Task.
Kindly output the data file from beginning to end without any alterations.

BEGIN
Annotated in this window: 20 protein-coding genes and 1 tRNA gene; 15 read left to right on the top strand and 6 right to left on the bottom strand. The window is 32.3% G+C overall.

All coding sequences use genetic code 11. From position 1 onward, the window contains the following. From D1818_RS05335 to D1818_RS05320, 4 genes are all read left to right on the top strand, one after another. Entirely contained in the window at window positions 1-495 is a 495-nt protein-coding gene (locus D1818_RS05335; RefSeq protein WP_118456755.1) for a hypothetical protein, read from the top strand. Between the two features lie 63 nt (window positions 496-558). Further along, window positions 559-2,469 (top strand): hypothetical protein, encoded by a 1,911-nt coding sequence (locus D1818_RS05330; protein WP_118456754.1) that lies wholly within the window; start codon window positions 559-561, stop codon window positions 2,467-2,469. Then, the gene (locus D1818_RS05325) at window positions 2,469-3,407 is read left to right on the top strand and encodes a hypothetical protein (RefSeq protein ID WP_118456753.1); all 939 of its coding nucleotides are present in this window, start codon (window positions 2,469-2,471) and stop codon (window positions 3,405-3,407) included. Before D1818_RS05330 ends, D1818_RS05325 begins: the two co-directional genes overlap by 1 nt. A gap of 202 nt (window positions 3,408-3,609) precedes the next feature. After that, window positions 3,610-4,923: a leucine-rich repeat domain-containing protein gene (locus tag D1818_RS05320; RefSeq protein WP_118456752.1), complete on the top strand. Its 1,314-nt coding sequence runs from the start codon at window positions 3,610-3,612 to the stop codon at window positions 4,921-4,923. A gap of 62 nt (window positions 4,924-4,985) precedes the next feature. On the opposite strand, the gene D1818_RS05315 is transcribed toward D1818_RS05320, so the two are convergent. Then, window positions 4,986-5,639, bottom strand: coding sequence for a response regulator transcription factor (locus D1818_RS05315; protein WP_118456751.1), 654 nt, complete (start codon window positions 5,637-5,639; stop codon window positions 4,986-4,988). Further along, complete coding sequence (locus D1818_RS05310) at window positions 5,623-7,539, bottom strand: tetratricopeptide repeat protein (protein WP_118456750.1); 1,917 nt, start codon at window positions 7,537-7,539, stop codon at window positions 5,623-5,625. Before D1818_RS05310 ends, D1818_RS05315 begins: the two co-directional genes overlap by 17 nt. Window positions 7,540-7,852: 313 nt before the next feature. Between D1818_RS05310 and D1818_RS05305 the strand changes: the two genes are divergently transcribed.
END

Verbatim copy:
Annotated in this window: 20 protein-coding genes and 1 tRNA gene; 15 read left to right on the top strand and 6 right to left on the bottom strand. The window is 32.3% G+C overall.

All coding sequences use genetic code 11. From position 1 onward, the window contains the following. From D1818_RS05335 to D1818_RS05320, 4 genes are all read left to right on the top strand, one after another. Entirely contained in the window at window positions 1-495 is a 495-nt protein-coding gene (locus D1818_RS05335; RefSeq protein WP_118456755.1) for a hypothetical protein, read from the top strand. Between the two features lie 63 nt (window positions 496-558). Further along, window positions 559-2,469 (top strand): hypothetical protein, encoded by a 1,911-nt coding sequence (locus D1818_RS05330; protein WP_118456754.1) that lies wholly within the window; start codon window positions 559-561, stop codon window positions 2,467-2,469. Then, the gene (locus D1818_RS05325) at window positions 2,469-3,407 is read left to right on the top strand and encodes a hypothetical protein (RefSeq protein ID WP_118456753.1); all 939 of its coding nucleotides are present in this window, start codon (window positions 2,469-2,471) and stop codon (window positions 3,405-3,407) included. Before D1818_RS05330 ends, D1818_RS05325 begins: the two co-directional genes overlap by 1 nt. A gap of 202 nt (window positions 3,408-3,609) precedes the next feature. After that, window positions 3,610-4,923: a leucine-rich repeat domain-containing protein gene (locus tag D1818_RS05320; RefSeq protein WP_118456752.1), complete on the top strand. Its 1,314-nt coding sequence runs from the start codon at window positions 3,610-3,612 to the stop codon at window positions 4,921-4,923. A gap of 62 nt (window positions 4,924-4,985) precedes the next feature. On the opposite strand, the gene D1818_RS05315 is transcribed toward D1818_RS05320, so the two are convergent. Then, window positions 4,986-5,639, bottom strand: coding sequence for a response regulator transcription factor (locus D1818_RS05315; protein WP_118456751.1), 654 nt, complete (start codon window positions 5,637-5,639; stop codon window positions 4,986-4,988). Further along, complete coding sequence (locus D1818_RS05310) at window positions 5,623-7,539, bottom strand: tetratricopeptide repeat protein (protein WP_118456750.1); 1,917 nt, start codon at window positions 7,537-7,539, stop codon at window positions 5,623-5,625. Before D1818_RS05310 ends, D1818_RS05315 begins: the two co-directional genes overlap by 17 nt. Window positions 7,540-7,852: 313 nt before the next feature. Between D1818_RS05310 and D1818_RS05305 the strand changes: the two genes are divergently transcribed.